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Second thoughts on the new system

Played AV with Brian today with the "new" system suggested by bgdf and bgg. The verdict: Booooooring. It works, I'll give it that. But hitting 9+ or 10+ was tedious. Sure, you'd get a hit or two, but most of the time it was complete misses. You felt like you were accomplishing nothing. No one wants that. It wasn't engaging. I was bored and I'm the damn creator!

Next game we play, I'm planning on using the "Dice Negation" mechanic or the Armor opposed roll mechanic. Players want to feel like they're accomplishing something by dealing damage... even if the damage is negated. X-wing is an excellent example. With the inclusion of the Coin system (which I haven't been playing with), the Armored opposed roll mechanic seems similar.

I am now convinced that single roll outcomes for attack are dumb and out of the question. Who cares about "opposed rolls take too long" if you're having fun and the game is engaging? I sure don't when I'm shooting down X-wings.


I'm not sure how the

I'm not sure how the mechanics you've listed work, so I can't say a lot about them.

How about making it so the misses have a value. When two warriors face each other there can be times where they attack cautiously, sounding out their opponent and registering their actions to find gaps in their defense.

A miss could lead to an increase in knowledge regarding an opponent. It could reveal information if any stats are hidden or the misses could contribute to a rising secondary value that grants a bonus to hit.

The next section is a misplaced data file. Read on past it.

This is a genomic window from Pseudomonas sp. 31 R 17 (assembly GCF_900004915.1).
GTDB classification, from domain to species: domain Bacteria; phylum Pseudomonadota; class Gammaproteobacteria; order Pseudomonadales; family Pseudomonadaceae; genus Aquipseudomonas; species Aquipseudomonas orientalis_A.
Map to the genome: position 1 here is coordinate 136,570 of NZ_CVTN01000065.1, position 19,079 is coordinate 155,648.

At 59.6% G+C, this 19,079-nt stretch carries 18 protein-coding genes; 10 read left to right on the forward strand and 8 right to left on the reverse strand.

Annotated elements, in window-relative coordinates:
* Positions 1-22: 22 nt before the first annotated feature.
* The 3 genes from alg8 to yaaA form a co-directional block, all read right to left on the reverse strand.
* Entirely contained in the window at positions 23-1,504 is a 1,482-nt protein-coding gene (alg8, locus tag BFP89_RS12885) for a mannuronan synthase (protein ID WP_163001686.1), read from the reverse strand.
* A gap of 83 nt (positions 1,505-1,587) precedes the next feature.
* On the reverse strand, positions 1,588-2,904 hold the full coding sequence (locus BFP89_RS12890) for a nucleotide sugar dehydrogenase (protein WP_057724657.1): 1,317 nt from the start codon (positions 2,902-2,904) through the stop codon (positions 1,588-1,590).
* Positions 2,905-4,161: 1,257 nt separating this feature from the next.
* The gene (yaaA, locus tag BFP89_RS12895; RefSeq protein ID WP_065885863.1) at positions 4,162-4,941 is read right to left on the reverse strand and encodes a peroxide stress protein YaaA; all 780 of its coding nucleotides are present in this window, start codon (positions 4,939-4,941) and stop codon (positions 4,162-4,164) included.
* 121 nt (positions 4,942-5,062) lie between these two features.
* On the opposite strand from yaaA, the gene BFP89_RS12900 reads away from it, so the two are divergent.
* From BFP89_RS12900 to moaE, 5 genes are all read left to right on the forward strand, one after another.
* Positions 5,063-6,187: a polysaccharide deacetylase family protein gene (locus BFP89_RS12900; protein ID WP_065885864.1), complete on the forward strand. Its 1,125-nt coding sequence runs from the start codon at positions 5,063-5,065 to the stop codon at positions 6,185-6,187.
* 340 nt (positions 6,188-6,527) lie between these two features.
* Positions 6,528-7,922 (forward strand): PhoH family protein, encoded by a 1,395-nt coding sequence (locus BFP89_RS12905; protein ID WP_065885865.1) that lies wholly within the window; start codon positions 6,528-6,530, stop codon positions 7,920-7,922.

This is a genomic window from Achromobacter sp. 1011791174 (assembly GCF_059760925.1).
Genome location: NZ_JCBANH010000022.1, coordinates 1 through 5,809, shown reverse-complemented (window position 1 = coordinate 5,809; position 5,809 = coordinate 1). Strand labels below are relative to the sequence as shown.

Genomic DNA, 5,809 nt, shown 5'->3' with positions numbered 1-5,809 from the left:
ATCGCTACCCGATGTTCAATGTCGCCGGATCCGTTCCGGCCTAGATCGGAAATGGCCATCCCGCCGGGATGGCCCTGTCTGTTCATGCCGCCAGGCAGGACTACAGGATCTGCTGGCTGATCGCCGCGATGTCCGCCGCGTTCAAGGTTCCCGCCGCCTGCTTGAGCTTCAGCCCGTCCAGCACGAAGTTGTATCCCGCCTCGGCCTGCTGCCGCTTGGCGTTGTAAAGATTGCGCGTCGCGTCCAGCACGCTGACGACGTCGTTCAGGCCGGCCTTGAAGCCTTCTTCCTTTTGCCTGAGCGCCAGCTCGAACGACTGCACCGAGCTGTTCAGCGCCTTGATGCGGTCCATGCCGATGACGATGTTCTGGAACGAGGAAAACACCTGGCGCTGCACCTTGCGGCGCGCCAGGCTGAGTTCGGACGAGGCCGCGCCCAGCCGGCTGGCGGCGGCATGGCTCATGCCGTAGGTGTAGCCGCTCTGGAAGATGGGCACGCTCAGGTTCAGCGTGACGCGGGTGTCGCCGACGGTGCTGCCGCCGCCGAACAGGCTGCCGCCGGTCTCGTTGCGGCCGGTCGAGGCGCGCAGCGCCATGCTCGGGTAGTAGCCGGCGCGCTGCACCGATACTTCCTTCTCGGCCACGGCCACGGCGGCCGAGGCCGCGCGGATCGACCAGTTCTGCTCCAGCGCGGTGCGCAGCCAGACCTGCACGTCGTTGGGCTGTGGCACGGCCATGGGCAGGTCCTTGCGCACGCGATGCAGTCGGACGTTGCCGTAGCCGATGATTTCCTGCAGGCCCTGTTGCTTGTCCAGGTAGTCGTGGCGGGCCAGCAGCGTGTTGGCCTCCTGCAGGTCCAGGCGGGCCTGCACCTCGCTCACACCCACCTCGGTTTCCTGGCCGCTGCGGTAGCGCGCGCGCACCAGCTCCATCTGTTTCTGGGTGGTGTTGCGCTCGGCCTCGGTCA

The players could also throw in deliberate feints - attacks intended to miss. The opponent wouldnt know the intention was to miss, this would be token marked by the attacker before hitting and revealed after. In this case even a successfull hit roll would result in a miss. However, it would grant a larger bonus to the secondary value.

You could even have a range of secondary modifiers to dice roles. Attack options designed to throw an opponent off balance (lowers defense), discover weakness (bonus to hit roll), raise own defense, lower attack damage to gain a hit roll bonus and so on.

If you could come up with 6 you could have an attack event dice - 6 sided - that the players roll with their normal attack dice. The rolled result of the attack event dice would signify the attack option used. This dice would be rolled secretly and revealed after the attack diece roll for an interesting surprise.

Wargamers might not like the random element this would introduce. However, if the characters has stats in line with the event action dice that could be modified - or they could influence the dice result through skills or abilities. This would tone down the random element by introducing tactics.

Alternatively the nearer a player is to hitting the other player could have a registered effect on the other players stamina. If the attacker misses, but they are only one pip away from hitting, the defender has to move quickly to avoid (loosing 3 battle fatigue/stamina points). Two pips away looses 2, 3 pips away looses 1.

As their battle fatigue increases their ability to defend would be reduced, making it easier to hit them. Players could reduce their battle fatigue by opting not to attack when they have a chance to.

Success rate

I agree that a 20% success rate is not enough to keep most players engaged.

I have a game where players make opposed rolls. In the early playtests the attacker scored a hit if he "wins by 2", because statistically this produced the casualty rate that I was aiming for. Just like in your playtest, the players got bored because most combats produced no result. I had to change the success rate (and rebalance other parts of the game to suit) for the practical reason of keeping players engaged.


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blog | by Dr. Radut